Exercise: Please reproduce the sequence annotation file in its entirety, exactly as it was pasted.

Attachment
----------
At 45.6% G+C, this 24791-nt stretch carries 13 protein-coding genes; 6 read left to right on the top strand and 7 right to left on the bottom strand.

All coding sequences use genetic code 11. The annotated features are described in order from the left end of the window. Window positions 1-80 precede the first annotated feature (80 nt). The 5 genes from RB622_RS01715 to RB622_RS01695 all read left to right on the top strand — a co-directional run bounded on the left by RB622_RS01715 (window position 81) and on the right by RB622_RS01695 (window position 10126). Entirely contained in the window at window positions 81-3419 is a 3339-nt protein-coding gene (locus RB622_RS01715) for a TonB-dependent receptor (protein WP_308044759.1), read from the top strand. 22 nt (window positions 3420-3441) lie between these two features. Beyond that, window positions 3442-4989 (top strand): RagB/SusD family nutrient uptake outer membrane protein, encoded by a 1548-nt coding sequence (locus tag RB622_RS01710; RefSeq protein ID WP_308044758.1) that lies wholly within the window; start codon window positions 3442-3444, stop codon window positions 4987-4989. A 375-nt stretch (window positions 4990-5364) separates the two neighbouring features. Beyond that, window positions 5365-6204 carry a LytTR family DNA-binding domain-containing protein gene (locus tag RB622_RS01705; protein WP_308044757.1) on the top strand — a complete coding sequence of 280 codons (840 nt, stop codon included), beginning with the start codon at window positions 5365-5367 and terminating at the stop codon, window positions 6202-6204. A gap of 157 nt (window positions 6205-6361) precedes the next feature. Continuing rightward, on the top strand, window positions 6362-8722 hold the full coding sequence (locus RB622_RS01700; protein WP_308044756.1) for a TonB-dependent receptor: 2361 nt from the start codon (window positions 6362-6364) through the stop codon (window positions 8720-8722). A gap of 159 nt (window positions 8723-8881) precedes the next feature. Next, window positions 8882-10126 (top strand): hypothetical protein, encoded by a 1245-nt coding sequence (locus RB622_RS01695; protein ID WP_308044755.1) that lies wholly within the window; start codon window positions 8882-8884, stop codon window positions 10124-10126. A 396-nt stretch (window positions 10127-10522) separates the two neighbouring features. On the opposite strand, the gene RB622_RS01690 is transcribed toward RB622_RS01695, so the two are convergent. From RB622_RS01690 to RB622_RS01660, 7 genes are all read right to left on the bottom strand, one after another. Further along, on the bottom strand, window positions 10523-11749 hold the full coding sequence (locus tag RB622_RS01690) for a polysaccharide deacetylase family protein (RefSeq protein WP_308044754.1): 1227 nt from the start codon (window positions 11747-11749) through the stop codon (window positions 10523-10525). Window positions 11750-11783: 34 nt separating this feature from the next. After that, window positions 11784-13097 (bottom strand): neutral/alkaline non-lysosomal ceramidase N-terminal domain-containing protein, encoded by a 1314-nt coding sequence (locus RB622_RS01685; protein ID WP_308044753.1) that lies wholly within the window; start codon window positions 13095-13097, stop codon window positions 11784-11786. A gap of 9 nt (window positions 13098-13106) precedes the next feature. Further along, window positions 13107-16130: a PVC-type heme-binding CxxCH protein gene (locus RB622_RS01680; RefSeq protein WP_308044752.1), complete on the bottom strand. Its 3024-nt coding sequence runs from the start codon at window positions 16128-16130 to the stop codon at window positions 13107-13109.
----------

At 45.6% G+C, this 24791-nt stretch carries 13 protein-coding genes; 6 read left to right on the top strand and 7 right to left on the bottom strand.

All coding sequences use genetic code 11. The annotated features are described in order from the left end of the window. Window positions 1-80 precede the first annotated feature (80 nt). The 5 genes from RB622_RS01715 to RB622_RS01695 all read left to right on the top strand — a co-directional run bounded on the left by RB622_RS01715 (window position 81) and on the right by RB622_RS01695 (window position 10126). Entirely contained in the window at window positions 81-3419 is a 3339-nt protein-coding gene (locus RB622_RS01715) for a TonB-dependent receptor (protein WP_308044759.1), read from the top strand. 22 nt (window positions 3420-3441) lie between these two features. Beyond that, window positions 3442-4989 (top strand): RagB/SusD family nutrient uptake outer membrane protein, encoded by a 1548-nt coding sequence (locus tag RB622_RS01710; RefSeq protein ID WP_308044758.1) that lies wholly within the window; start codon window positions 3442-3444, stop codon window positions 4987-4989. A 375-nt stretch (window positions 4990-5364) separates the two neighbouring features. Beyond that, window positions 5365-6204 carry a LytTR family DNA-binding domain-containing protein gene (locus tag RB622_RS01705; protein WP_308044757.1) on the top strand — a complete coding sequence of 280 codons (840 nt, stop codon included), beginning with the start codon at window positions 5365-5367 and terminating at the stop codon, window positions 6202-6204. A gap of 157 nt (window positions 6205-6361) precedes the next feature. Continuing rightward, on the top strand, window positions 6362-8722 hold the full coding sequence (locus RB622_RS01700; protein WP_308044756.1) for a TonB-dependent receptor: 2361 nt from the start codon (window positions 6362-6364) through the stop codon (window positions 8720-8722). A gap of 159 nt (window positions 8723-8881) precedes the next feature. Next, window positions 8882-10126 (top strand): hypothetical protein, encoded by a 1245-nt coding sequence (locus RB622_RS01695; protein ID WP_308044755.1) that lies wholly within the window; start codon window positions 8882-8884, stop codon window positions 10124-10126. A 396-nt stretch (window positions 10127-10522) separates the two neighbouring features. On the opposite strand, the gene RB622_RS01690 is transcribed toward RB622_RS01695, so the two are convergent. From RB622_RS01690 to RB622_RS01660, 7 genes are all read right to left on the bottom strand, one after another. Further along, on the bottom strand, window positions 10523-11749 hold the full coding sequence (locus tag RB622_RS01690) for a polysaccharide deacetylase family protein (RefSeq protein WP_308044754.1): 1227 nt from the start codon (window positions 11747-11749) through the stop codon (window positions 10523-10525). Window positions 11750-11783: 34 nt separating this feature from the next. After that, window positions 11784-13097 (bottom strand): neutral/alkaline non-lysosomal ceramidase N-terminal domain-containing protein, encoded by a 1314-nt coding sequence (locus RB622_RS01685; protein ID WP_308044753.1) that lies wholly within the window; start codon window positions 13095-13097, stop codon window positions 11784-11786. A gap of 9 nt (window positions 13098-13106) precedes the next feature. Further along, window positions 13107-16130: a PVC-type heme-binding CxxCH protein gene (locus RB622_RS01680; RefSeq protein WP_308044752.1), complete on the bottom strand. Its 3024-nt coding sequence runs from the start codon at window positions 16128-16130 to the stop codon at window positions 13107-13109.